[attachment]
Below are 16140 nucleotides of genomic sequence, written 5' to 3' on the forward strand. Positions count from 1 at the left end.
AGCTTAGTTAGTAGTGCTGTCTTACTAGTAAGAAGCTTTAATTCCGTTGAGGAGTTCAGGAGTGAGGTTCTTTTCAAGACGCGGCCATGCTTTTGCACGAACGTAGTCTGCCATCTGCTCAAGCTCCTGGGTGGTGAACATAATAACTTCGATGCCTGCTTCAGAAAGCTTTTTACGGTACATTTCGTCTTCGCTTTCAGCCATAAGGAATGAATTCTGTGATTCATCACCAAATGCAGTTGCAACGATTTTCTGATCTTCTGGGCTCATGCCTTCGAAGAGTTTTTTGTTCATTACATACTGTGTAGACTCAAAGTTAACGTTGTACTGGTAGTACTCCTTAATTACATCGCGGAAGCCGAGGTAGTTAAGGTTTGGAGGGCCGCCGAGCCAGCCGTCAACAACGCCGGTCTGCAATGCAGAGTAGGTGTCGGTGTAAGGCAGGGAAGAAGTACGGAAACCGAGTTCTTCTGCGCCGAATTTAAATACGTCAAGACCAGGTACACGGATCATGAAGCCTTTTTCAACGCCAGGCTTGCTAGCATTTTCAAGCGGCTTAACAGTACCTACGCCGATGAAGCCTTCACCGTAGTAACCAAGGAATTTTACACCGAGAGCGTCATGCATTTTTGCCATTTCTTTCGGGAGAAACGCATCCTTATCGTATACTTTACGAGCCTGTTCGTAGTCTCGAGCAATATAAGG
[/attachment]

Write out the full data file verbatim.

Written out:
Below are 16140 nucleotides of genomic sequence, written 5' to 3' on the forward strand. Positions count from 1 at the left end.
AGCTTAGTTAGTAGTGCTGTCTTACTAGTAAGAAGCTTTAATTCCGTTGAGGAGTTCAGGAGTGAGGTTCTTTTCAAGACGCGGCCATGCTTTTGCACGAACGTAGTCTGCCATCTGCTCAAGCTCCTGGGTGGTGAACATAATAACTTCGATGCCTGCTTCAGAAAGCTTTTTACGGTACATTTCGTCTTCGCTTTCAGCCATAAGGAATGAATTCTGTGATTCATCACCAAATGCAGTTGCAACGATTTTCTGATCTTCTGGGCTCATGCCTTCGAAGAGTTTTTTGTTCATTACATACTGTGTAGACTCAAAGTTAACGTTGTACTGGTAGTACTCCTTAATTACATCGCGGAAGCCGAGGTAGTTAAGGTTTGGAGGGCCGCCGAGCCAGCCGTCAACAACGCCGGTCTGCAATGCAGAGTAGGTGTCGGTGTAAGGCAGGGAAGAAGTACGGAAACCGAGTTCTTCTGCGCCGAATTTAAATACGTCAAGACCAGGTACACGGATCATGAAGCCTTTTTCAACGCCAGGCTTGCTAGCATTTTCAAGCGGCTTAACAGTACCTACGCCGATGAAGCCTTCACCGTAGTAACCAAGGAATTTTACACCGAGAGCGTCATGCATTTTTGCCATTTCTTTCGGGAGAAACGCATCCTTATCGTATACTTTACGAGCCTGTTCGTAGTCTCGAGCAATATAAGG